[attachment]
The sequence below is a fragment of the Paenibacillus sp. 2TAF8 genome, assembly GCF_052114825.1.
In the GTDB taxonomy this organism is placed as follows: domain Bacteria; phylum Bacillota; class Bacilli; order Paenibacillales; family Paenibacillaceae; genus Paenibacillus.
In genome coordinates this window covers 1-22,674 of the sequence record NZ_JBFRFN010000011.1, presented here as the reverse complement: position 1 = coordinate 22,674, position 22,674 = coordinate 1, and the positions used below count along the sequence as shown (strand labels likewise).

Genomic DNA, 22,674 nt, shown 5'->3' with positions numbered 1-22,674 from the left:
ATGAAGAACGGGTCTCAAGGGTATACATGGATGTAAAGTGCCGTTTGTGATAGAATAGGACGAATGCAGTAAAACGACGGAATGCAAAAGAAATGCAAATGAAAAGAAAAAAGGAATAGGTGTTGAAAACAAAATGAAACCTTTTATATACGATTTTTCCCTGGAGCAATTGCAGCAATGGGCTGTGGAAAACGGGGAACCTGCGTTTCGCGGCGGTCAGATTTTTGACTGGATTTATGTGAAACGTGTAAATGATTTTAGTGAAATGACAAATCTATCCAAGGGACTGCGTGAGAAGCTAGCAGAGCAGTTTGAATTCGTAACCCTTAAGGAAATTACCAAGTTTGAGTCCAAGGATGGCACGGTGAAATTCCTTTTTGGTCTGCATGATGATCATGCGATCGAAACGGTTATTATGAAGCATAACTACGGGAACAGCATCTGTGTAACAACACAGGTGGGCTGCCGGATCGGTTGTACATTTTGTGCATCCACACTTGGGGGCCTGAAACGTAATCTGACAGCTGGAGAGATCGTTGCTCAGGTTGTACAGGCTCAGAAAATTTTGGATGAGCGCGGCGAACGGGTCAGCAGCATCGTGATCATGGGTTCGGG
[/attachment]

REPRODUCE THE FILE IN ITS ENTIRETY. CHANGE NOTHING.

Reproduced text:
The sequence below is a fragment of the Paenibacillus sp. 2TAF8 genome, assembly GCF_052114825.1.
In the GTDB taxonomy this organism is placed as follows: domain Bacteria; phylum Bacillota; class Bacilli; order Paenibacillales; family Paenibacillaceae; genus Paenibacillus.
In genome coordinates this window covers 1-22,674 of the sequence record NZ_JBFRFN010000011.1, presented here as the reverse complement: position 1 = coordinate 22,674, position 22,674 = coordinate 1, and the positions used below count along the sequence as shown (strand labels likewise).

Genomic DNA, 22,674 nt, shown 5'->3' with positions numbered 1-22,674 from the left:
ATGAAGAACGGGTCTCAAGGGTATACATGGATGTAAAGTGCCGTTTGTGATAGAATAGGACGAATGCAGTAAAACGACGGAATGCAAAAGAAATGCAAATGAAAAGAAAAAAGGAATAGGTGTTGAAAACAAAATGAAACCTTTTATATACGATTTTTCCCTGGAGCAATTGCAGCAATGGGCTGTGGAAAACGGGGAACCTGCGTTTCGCGGCGGTCAGATTTTTGACTGGATTTATGTGAAACGTGTAAATGATTTTAGTGAAATGACAAATCTATCCAAGGGACTGCGTGAGAAGCTAGCAGAGCAGTTTGAATTCGTAACCCTTAAGGAAATTACCAAGTTTGAGTCCAAGGATGGCACGGTGAAATTCCTTTTTGGTCTGCATGATGATCATGCGATCGAAACGGTTATTATGAAGCATAACTACGGGAACAGCATCTGTGTAACAACACAGGTGGGCTGCCGGATCGGTTGTACATTTTGTGCATCCACACTTGGGGGCCTGAAACGTAATCTGACAGCTGGAGAGATCGTTGCTCAGGTTGTACAGGCTCAGAAAATTTTGGATGAGCGCGGCGAACGGGTCAGCAGCATCGTGATCATGGGTTCGGG